Actually, I suspect that what these results give is about five to eight points below what a Democrat with warm blood and a pulse can get in a non-2010 year, but as they say, the only poll that matters is taking place right now. The poll’s summary is here and the description of its methodology is here. I don’t think the connection to YouGov had clicked with me until I looked at that. This result is similar to but not the same as the recent YouGov result we saw. For comparison, here’s the May UT/TT poll that had it at Romney 46 – Obama 38 among registered voters but 55-35 when their ridiculously restrictive “likely voter” screen was applied, and their February poll back when the nominee was not yet decided. Of somewhat peculiar interest is that the February poll asked respondents how they voted in 2008, and the result was McCain 46 – Obama 39. The May poll had no such question, but this one did, and the result there was McCain 43 – Obama 40. That would translate to a 52-48 McCain win if you filter out the “other” and “didn’t vote” respondents – and by the way, if you simply used these people as your “likely voter” screen for this poll, it would be a sample size of about 665, considerably larger than the 540 actually used. That suggests two possibilities to me: One, Obama has lost a number of supporters from 2008. The Wilson Perkins poll suggests that possibility as well. And two, the “likely voter” screen they used screened out a disproportionate number of Obama supporters. The overall sample is 65% white, which is perfectly reasonable, but we don’t know what the screened sample looks like. If it’s anything like that crappy Lyceum poll, with it’s 5% African-American share, you can see how things might get wacky. For what it’s worth, Greg says that Harris County’s early vote pattern is suggestive of 2008 so far. You can make up your own mind. As I said, we’ll have a fact check on this soon enough.

Early voting, one week in

We have completed one full week of early voting, and through Sunday a total of 362,827 people had voted in person, with an additional 53,131 ballot being cast by mail, for a grand total of 415,958. The updated spreadsheet is here for your perusal. For comparison, there were 314,252 in person ballots cast through Sunday, 2008, so this year represents a 15.5% increase in non-absentee early votes. Another way to look at it is that there were 1,892,65registered voters in 2008, and this year there are 2,003,436 registered voters, which is 5.8% more. If the increase in early voting turnout were driven entirely by the increase in voter registration, we would have had 332,479 early votes by now. The actual total of 362,827 is therefore an increase of 9.1% over what might have been expected.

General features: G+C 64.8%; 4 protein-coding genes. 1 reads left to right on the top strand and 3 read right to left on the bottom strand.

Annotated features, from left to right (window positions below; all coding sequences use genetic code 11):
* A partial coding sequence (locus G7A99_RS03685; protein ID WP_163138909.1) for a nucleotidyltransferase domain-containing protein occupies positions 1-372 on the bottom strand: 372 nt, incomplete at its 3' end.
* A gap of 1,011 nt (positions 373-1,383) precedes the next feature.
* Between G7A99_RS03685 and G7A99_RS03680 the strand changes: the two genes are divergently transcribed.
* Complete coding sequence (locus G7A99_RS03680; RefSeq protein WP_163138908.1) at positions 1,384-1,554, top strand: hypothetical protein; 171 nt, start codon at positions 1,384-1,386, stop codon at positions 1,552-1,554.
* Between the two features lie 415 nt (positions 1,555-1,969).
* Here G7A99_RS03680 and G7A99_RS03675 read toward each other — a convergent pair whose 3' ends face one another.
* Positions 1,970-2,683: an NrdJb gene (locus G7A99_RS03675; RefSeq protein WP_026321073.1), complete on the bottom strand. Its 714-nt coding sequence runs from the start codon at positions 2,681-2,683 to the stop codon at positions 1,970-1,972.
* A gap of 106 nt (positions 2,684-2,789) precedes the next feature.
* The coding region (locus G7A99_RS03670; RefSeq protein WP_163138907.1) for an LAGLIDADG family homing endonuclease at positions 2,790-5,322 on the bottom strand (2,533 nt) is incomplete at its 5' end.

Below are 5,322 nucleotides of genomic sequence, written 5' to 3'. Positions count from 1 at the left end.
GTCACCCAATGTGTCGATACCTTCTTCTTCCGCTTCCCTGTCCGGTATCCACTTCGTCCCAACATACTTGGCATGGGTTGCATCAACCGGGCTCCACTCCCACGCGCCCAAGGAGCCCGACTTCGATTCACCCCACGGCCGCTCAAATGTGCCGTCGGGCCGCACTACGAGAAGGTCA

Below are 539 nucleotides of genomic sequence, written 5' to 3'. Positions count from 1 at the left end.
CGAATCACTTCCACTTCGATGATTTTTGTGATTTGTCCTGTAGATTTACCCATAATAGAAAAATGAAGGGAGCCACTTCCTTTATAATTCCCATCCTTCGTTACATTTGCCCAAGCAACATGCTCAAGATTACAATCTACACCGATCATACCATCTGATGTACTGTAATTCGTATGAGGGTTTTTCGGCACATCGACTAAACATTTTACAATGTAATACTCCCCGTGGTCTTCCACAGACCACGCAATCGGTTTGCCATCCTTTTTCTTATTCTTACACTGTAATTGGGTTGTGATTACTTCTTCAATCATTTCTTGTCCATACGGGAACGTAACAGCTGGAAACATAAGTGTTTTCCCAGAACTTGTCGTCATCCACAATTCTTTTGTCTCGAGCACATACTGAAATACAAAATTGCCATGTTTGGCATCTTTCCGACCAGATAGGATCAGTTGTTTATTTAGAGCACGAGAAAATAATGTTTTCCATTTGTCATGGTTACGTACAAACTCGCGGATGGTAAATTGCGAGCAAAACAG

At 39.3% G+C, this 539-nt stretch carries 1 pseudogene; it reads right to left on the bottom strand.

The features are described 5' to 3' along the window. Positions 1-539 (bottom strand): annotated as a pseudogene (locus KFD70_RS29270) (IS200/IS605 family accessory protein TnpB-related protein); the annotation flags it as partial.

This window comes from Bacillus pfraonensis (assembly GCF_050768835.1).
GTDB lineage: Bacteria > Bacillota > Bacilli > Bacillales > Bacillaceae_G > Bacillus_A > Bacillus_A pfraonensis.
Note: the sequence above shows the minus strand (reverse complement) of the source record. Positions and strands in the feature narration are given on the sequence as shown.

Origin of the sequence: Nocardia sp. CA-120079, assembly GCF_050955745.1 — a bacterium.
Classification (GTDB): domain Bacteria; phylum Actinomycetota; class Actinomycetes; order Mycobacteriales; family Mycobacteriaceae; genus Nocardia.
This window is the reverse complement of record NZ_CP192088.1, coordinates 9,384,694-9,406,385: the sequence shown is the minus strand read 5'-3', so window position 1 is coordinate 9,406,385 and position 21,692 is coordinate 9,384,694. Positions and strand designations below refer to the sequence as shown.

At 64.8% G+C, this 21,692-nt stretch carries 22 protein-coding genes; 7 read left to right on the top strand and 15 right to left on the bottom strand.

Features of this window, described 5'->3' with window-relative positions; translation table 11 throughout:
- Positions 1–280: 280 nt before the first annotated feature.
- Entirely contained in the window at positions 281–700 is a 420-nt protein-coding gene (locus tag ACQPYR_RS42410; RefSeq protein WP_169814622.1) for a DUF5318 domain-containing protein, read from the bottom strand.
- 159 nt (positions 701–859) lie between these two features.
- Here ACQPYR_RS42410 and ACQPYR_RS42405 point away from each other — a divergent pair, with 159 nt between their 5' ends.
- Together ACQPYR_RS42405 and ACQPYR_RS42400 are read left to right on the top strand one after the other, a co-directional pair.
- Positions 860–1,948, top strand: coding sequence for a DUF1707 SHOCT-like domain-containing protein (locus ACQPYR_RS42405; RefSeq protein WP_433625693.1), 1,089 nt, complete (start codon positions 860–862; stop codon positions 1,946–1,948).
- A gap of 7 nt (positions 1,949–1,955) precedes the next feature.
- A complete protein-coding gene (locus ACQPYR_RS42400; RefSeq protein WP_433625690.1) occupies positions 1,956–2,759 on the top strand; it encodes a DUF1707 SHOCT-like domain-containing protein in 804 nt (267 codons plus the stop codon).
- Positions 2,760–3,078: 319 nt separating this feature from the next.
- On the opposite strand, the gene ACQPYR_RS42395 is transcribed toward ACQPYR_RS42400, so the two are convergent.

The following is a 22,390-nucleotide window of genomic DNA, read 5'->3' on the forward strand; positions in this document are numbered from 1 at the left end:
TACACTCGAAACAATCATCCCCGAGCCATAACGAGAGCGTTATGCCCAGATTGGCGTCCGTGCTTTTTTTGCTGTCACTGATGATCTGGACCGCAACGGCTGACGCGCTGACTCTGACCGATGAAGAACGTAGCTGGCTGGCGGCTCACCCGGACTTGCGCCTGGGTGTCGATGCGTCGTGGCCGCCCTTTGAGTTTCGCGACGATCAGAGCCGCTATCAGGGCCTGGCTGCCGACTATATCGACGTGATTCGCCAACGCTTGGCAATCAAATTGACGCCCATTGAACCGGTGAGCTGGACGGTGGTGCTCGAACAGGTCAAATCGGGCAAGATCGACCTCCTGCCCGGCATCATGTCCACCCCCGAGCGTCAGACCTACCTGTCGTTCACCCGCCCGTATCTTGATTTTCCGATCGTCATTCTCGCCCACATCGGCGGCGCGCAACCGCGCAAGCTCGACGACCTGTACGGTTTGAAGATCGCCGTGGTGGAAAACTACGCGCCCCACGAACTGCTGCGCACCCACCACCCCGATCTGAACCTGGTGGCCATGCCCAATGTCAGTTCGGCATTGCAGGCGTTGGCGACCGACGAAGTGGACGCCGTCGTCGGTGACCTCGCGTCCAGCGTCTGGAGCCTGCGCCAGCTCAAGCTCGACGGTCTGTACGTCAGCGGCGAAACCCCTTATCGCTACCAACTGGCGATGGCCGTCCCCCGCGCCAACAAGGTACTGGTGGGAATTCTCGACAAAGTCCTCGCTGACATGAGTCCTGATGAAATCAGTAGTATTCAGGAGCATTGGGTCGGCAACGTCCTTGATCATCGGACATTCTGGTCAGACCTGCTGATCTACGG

Again, all this suggest what we are seeing is the new normal. The totals are high-water marks, but they’re not a quantum leap like what we saw in 2008. It’s not out of the question to me that we could see the pace of early voting slack off a bit next week, with 2012 numbers losing some of their lead over 2008 numbers. I’m confident that 2012 will have more early voting, even accounting for registration growth, but the percentage margin may be less at the end of this week than it is right now. Just a feeling, I have no objective evidence for this. We’ll see.

One more thing to talk about is not just how many people are voting early, but which people are voting early. In 2004, 45.5% of all straight-ticket Republican votes and 43.8% of George W. Bush’s votes were cast early, while 40.7% of both straight-ticket Democratic votes and John Kerry’s votes were cast early. In 2008, those numbers were 61.6% of straight-ticket Republican votes and 59.4% of John McCain’s votes, and 66.6% of straight-ticket Democratic votes and 66.4% of Barack Obama’s votes were early. I suspect in the end that the share of each party’s early votes will be about the same, and at least as high as the Democratic share was in 2008. And, as foolish as it is to make predictions this far out, I suspect we’ll see the same sort of behavior in 2016.

YouGov: Romney 55, Obama 41

YouGov has an updated poll of Texas.

Republican challenger Mitt Romney gets a solid majority of the votes of likely voters over Democratic President Barack Obama in Texas, 55% Romney to 41% Obama, in a YouGov poll of 958 likely voters from the Lone Star state (recontacted from an initial September poll).